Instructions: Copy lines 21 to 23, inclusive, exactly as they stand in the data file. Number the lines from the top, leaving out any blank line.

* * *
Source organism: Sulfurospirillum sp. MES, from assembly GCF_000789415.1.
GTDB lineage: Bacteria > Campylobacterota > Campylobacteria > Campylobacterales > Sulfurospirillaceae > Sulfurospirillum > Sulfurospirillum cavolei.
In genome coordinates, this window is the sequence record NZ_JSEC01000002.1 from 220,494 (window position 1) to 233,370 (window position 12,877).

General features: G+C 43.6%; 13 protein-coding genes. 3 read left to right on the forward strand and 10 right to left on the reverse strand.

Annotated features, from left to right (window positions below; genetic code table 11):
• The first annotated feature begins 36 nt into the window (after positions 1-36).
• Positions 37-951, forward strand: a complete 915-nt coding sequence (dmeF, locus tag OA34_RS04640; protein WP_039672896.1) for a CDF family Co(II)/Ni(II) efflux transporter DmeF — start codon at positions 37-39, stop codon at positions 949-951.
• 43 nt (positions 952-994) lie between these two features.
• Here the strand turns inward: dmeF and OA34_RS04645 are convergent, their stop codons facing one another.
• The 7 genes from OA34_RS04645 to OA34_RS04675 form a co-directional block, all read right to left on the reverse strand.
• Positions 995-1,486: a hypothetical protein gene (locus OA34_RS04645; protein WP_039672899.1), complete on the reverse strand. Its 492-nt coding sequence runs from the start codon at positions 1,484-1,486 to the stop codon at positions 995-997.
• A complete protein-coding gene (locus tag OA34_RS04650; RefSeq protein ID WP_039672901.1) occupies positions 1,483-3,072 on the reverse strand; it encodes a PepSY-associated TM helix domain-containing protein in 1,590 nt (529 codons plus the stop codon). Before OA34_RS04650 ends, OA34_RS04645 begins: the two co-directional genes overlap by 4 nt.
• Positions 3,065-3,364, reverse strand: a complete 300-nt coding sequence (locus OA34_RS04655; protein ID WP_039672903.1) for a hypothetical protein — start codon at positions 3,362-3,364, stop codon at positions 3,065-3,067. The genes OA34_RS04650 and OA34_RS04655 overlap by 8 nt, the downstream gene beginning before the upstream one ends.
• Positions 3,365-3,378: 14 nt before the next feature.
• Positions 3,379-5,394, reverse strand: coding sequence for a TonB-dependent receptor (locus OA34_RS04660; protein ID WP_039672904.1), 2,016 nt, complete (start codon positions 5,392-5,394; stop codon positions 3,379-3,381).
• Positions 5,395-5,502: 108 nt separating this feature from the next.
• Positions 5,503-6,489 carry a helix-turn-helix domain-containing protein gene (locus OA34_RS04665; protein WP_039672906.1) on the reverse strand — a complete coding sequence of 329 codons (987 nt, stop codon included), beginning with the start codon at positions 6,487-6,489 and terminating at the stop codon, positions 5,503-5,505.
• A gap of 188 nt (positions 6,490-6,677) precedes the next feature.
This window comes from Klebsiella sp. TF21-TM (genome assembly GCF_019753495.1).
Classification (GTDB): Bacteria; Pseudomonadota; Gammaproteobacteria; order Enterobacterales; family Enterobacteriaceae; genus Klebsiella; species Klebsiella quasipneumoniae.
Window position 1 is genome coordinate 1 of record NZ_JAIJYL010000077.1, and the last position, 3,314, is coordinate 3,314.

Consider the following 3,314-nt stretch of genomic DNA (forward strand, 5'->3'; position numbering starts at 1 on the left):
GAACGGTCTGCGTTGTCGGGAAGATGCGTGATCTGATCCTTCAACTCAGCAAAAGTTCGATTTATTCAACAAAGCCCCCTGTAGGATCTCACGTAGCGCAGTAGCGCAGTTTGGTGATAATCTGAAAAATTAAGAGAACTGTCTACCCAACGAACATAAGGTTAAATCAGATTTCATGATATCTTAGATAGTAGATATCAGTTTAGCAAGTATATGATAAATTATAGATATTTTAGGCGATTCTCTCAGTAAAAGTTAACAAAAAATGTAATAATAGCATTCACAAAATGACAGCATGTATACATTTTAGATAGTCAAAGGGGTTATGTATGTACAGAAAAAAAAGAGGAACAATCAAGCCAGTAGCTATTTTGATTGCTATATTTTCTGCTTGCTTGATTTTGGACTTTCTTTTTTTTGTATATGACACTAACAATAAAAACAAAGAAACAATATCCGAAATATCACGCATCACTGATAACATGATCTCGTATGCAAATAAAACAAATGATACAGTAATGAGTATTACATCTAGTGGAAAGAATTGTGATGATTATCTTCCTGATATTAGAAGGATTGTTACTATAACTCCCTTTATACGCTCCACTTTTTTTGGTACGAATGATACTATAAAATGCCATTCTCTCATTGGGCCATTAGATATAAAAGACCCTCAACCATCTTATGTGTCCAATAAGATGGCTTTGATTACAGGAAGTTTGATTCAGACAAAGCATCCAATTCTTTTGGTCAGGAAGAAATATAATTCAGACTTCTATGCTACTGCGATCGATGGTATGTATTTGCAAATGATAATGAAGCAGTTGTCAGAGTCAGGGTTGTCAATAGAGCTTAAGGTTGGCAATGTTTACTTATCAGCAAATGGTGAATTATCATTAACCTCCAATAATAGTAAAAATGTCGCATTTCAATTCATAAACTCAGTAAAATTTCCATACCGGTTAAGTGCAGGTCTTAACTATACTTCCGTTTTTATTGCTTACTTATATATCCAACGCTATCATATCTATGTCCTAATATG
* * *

Window position 1 is genome coordinate 1 of record NZ_JAIJYL010000077.1, and the last position, 3,314, is coordinate 3,314.

Consider the following 3,314-nt stretch of genomic DNA (forward strand, 5'->3'; position numbering starts at 1 on the left):
GAACGGTCTGCGTTGTCGGGAAGATGCGTGATCTGATCCTTCAACTCAGCAAAAGTTCGATTTATTCAACAAAGCCCCCTGTAGGATCTCACGTAGCGCAGTAGCGCAGTTTGGTGATAATCTGAAAAATTAAGAGAACTGTCTACCCAACGAACATAAGGTTAAATCAGATTTCATGATATCTTAGATAGTAGATATCAGTTTAGCAAGTATATGATAAATTATAGATATTTTAGGCGATTCTCTCAGTAAAAGTTAACAAAAAATGTAATAATAGCATTCACAAAATGACAGCATGTATACATTTTAGATAGTCAAAGGGGTTATGTATGTACAGAAAAAAAAGAGGAACAATCAAGCCAGTAGCTATTTTGATTGCTATATTTTCTGCTTGCTTGATTTTGGACTTTCTTTTTTTTGTATATGACACTAACAATAAAAACAAAGAAACAATATCCGAAATATCACGCATCACTGATAACATGATCTCGTATGCAAATAAAACAAATGATACAGTAATGAGTATTACATCTAGTGGAAAGAATTGTGATGATTATCTTCCTGATATTAGAAGGATTGTTACTATAACTCCCTTTATACGCTCCACTTTTTTTGGTACGAATGATACTATAAAATGCCATTCTCTCATTGGGCCATTAGATATAAAAGACCCTCAACCATCTTATGTGTCCAATAAGATGGCTTTGATTACAGGAAGTTTGATTCAGACAAAGCATCCAATTCTTTTGGTCAGGAAGAAATATAATTCAGACTTCTATGCTACTGCGATCGATGGTATGTATTTGCAAATGATAATGAAGCAGTTGTCAGAGTCAGGGTTGTCAATAGAGCTTAAGGTTGGCAATGTTTACTTATCAGCAAATGGTGAATTATCATTAACCTCCAATAATAGTAAAAATGTCGCATTTCAATTCATAAACTCAGTAAAATTTCCATACCGGTTAAGTGCAGGTCTTAACTATACTTCCGTTTTTATTGCTTACTTATATATCCAACGCTATCATATCTATGTCCTAATATG